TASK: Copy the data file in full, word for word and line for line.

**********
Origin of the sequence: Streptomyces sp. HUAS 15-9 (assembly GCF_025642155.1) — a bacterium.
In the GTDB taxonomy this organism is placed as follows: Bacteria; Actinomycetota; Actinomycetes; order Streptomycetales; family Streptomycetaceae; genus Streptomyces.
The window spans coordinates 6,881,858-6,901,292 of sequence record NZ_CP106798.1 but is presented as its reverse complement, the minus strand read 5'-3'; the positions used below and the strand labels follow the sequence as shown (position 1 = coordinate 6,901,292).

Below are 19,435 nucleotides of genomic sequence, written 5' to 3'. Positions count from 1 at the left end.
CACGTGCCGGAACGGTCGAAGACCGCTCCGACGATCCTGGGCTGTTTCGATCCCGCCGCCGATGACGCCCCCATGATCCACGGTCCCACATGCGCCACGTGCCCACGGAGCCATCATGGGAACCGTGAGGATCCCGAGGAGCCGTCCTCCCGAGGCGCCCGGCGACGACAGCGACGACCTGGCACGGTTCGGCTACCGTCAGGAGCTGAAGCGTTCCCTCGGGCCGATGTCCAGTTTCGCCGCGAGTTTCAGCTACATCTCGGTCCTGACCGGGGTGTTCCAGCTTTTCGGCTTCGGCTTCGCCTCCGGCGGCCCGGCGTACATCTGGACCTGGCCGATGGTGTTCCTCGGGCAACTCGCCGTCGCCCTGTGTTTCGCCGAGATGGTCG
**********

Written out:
Origin of the sequence: Streptomyces sp. HUAS 15-9 (assembly GCF_025642155.1) — a bacterium.
In the GTDB taxonomy this organism is placed as follows: Bacteria; Actinomycetota; Actinomycetes; order Streptomycetales; family Streptomycetaceae; genus Streptomyces.
The window spans coordinates 6,881,858-6,901,292 of sequence record NZ_CP106798.1 but is presented as its reverse complement, the minus strand read 5'-3'; the positions used below and the strand labels follow the sequence as shown (position 1 = coordinate 6,901,292).

Below are 19,435 nucleotides of genomic sequence, written 5' to 3'. Positions count from 1 at the left end.
CACGTGCCGGAACGGTCGAAGACCGCTCCGACGATCCTGGGCTGTTTCGATCCCGCCGCCGATGACGCCCCCATGATCCACGGTCCCACATGCGCCACGTGCCCACGGAGCCATCATGGGAACCGTGAGGATCCCGAGGAGCCGTCCTCCCGAGGCGCCCGGCGACGACAGCGACGACCTGGCACGGTTCGGCTACCGTCAGGAGCTGAAGCGTTCCCTCGGGCCGATGTCCAGTTTCGCCGCGAGTTTCAGCTACATCTCGGTCCTGACCGGGGTGTTCCAGCTTTTCGGCTTCGGCTTCGCCTCCGGCGGCCCGGCGTACATCTGGACCTGGCCGATGGTGTTCCTCGGGCAACTCGCCGTCGCCCTGTGTTTCGCCGAGATGGTCG